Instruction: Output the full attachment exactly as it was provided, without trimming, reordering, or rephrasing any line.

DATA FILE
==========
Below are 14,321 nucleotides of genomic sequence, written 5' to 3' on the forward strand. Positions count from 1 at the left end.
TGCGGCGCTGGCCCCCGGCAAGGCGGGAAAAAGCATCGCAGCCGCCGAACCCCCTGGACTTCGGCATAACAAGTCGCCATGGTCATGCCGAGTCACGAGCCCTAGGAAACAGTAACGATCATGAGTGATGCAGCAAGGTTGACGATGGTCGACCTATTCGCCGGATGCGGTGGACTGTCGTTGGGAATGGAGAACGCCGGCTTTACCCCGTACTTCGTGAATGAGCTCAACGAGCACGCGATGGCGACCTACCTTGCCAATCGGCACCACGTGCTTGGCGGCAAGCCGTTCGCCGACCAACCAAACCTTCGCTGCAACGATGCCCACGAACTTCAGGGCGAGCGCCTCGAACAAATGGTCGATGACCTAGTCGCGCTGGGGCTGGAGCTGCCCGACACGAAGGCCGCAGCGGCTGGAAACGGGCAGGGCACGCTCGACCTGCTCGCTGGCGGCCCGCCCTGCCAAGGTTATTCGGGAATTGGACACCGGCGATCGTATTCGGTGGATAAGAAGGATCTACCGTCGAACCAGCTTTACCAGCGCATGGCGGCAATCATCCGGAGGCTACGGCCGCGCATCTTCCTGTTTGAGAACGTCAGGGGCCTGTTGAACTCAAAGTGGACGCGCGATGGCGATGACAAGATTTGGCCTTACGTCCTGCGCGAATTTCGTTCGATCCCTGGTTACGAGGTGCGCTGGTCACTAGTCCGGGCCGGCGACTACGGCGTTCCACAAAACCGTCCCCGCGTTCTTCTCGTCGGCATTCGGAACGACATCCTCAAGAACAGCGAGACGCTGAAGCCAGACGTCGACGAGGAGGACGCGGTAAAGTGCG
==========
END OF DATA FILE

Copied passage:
Below are 14,321 nucleotides of genomic sequence, written 5' to 3' on the forward strand. Positions count from 1 at the left end.
TGCGGCGCTGGCCCCCGGCAAGGCGGGAAAAAGCATCGCAGCCGCCGAACCCCCTGGACTTCGGCATAACAAGTCGCCATGGTCATGCCGAGTCACGAGCCCTAGGAAACAGTAACGATCATGAGTGATGCAGCAAGGTTGACGATGGTCGACCTATTCGCCGGATGCGGTGGACTGTCGTTGGGAATGGAGAACGCCGGCTTTACCCCGTACTTCGTGAATGAGCTCAACGAGCACGCGATGGCGACCTACCTTGCCAATCGGCACCACGTGCTTGGCGGCAAGCCGTTCGCCGACCAACCAAACCTTCGCTGCAACGATGCCCACGAACTTCAGGGCGAGCGCCTCGAACAAATGGTCGATGACCTAGTCGCGCTGGGGCTGGAGCTGCCCGACACGAAGGCCGCAGCGGCTGGAAACGGGCAGGGCACGCTCGACCTGCTCGCTGGCGGCCCGCCCTGCCAAGGTTATTCGGGAATTGGACACCGGCGATCGTATTCGGTGGATAAGAAGGATCTACCGTCGAACCAGCTTTACCAGCGCATGGCGGCAATCATCCGGAGGCTACGGCCGCGCATCTTCCTGTTTGAGAACGTCAGGGGCCTGTTGAACTCAAAGTGGACGCGCGATGGCGATGACAAGATTTGGCCTTACGTCCTGCGCGAATTTCGTTCGATCCCTGGTTACGAGGTGCGCTGGTCACTAGTCCGGGCCGGCGACTACGGCGTTCCACAAAACCGTCCCCGCGTTCTTCTCGTCGGCATTCGGAACGACATCCTCAAGAACAGCGAGACGCTGAAGCCAGACGTCGACGAGGAGGACGCGGTAAAGTGCG